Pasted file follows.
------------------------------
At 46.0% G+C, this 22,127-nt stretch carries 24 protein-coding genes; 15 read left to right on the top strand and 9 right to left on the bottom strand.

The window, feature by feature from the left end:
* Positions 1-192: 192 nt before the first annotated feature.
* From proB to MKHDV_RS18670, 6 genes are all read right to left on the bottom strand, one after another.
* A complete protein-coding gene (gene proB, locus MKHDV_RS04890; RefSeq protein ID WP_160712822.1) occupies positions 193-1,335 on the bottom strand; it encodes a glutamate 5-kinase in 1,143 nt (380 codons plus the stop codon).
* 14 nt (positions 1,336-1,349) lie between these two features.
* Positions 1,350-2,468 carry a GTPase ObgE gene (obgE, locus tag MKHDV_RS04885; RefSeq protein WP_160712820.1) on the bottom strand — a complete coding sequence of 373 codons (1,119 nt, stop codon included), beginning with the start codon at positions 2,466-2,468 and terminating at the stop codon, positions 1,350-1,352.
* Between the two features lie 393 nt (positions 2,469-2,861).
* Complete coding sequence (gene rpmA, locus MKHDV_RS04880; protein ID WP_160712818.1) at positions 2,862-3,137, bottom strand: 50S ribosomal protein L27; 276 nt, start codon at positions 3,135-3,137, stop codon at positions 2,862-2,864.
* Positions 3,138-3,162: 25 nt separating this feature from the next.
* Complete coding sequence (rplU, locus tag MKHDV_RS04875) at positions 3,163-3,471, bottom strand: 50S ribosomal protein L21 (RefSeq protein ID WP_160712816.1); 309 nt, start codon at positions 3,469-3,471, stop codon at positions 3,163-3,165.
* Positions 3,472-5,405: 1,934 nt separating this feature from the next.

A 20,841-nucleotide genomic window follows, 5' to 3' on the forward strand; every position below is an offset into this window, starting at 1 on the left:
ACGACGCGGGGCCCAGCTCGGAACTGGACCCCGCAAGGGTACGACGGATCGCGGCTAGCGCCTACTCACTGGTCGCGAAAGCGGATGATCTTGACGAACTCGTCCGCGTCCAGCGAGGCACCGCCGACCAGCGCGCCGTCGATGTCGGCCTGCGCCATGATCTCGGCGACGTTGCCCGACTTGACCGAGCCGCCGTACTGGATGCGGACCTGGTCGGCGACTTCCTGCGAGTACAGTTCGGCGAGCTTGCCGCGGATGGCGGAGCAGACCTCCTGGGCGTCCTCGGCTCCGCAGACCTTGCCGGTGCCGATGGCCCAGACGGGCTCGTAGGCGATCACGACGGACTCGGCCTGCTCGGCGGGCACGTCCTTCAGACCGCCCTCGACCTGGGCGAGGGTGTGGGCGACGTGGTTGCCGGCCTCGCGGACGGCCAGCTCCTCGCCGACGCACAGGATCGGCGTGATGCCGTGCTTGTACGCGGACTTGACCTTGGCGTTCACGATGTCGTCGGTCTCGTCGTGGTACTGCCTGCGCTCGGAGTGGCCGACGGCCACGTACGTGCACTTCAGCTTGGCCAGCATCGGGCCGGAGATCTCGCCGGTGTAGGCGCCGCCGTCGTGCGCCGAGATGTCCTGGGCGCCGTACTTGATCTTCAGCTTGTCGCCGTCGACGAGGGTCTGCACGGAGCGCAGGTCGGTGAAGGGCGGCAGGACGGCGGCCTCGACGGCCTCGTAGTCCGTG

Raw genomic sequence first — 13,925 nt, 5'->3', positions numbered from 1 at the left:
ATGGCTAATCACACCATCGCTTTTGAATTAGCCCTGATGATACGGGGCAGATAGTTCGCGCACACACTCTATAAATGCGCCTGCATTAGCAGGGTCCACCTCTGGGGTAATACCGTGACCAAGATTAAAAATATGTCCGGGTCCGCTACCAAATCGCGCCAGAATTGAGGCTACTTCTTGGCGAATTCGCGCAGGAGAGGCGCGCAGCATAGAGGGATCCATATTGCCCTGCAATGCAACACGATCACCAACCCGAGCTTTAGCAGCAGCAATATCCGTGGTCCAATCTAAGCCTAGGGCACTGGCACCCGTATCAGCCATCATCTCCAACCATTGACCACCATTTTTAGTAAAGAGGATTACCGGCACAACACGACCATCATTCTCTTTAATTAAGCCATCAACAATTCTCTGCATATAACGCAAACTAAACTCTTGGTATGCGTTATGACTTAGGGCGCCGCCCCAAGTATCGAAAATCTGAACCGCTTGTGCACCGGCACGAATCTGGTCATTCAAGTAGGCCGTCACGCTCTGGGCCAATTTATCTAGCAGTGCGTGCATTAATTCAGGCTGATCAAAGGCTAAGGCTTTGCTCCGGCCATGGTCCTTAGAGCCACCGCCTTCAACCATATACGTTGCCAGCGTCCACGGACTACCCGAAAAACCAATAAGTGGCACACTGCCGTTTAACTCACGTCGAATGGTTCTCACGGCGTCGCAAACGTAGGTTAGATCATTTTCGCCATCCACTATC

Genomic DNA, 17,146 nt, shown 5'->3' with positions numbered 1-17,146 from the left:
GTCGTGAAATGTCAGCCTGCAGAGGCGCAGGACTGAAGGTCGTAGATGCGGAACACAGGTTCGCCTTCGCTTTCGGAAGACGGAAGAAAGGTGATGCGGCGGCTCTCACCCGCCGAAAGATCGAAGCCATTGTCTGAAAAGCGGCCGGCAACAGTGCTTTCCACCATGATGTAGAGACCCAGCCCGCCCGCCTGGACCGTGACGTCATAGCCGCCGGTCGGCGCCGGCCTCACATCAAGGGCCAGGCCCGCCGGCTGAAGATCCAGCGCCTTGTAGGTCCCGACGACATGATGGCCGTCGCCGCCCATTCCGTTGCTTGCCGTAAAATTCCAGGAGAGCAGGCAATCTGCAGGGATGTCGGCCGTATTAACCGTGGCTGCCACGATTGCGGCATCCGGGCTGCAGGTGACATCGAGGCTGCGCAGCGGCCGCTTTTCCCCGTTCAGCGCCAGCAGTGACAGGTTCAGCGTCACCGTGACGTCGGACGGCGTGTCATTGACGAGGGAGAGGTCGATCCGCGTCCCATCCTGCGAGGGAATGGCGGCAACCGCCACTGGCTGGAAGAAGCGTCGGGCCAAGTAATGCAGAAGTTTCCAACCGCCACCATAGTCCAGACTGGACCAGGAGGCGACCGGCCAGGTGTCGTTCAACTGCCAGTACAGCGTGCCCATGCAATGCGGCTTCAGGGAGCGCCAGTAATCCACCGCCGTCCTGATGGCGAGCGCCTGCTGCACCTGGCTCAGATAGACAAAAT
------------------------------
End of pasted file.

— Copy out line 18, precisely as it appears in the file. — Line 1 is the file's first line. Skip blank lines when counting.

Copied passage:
GTCGTGAAATGTCAGCCTGCAGAGGCGCAGGACTGAAGGTCGTAGATGCGGAACACAGGTTCGCCTTCGCTTTCGGAAGACGGAAGAAAGGTGATGCGGCGGCTCTCACCCGCCGAAAGATCGAAGCCATTGTCTGAAAAGCGGCCGGCAACAGTGCTTTCCACCATGATGTAGAGACCCAGCCCGCCCGCCTGGACCGTGACGTCATAGCCGCCGGTCGGCGCCGGCCTCACATCAAGGGCCAGGCCCGCCGGCTGAAGATCCAGCGCCTTGTAGGTCCCGACGACATGATGGCCGTCGCCGCCCATTCCGTTGCTTGCCGTAAAATTCCAGGAGAGCAGGCAATCTGCAGGGATGTCGGCCGTATTAACCGTGGCTGCCACGATTGCGGCATCCGGGCTGCAGGTGACATCGAGGCTGCGCAGCGGCCGCTTTTCCCCGTTCAGCGCCAGCAGTGACAGGTTCAGCGTCACCGTGACGTCGGACGGCGTGTCATTGACGAGGGAGAGGTCGATCCGCGTCCCATCCTGCGAGGGAATGGCGGCAACCGCCACTGGCTGGAAGAAGCGTCGGGCCAAGTAATGCAGAAGTTTCCAACCGCCACCATAGTCCAGACTGGACCAGGAGGCGACCGGCCAGGTGTCGTTCAACTGCCAGTACAGCGTGCCCATGCAATGCGGCTTCAGGGAGCGCCAGTAATCCACCGCCGTCCTGATGGCGAGCGCCTGCTGCACCTGGCTCAGATAGACAAAAT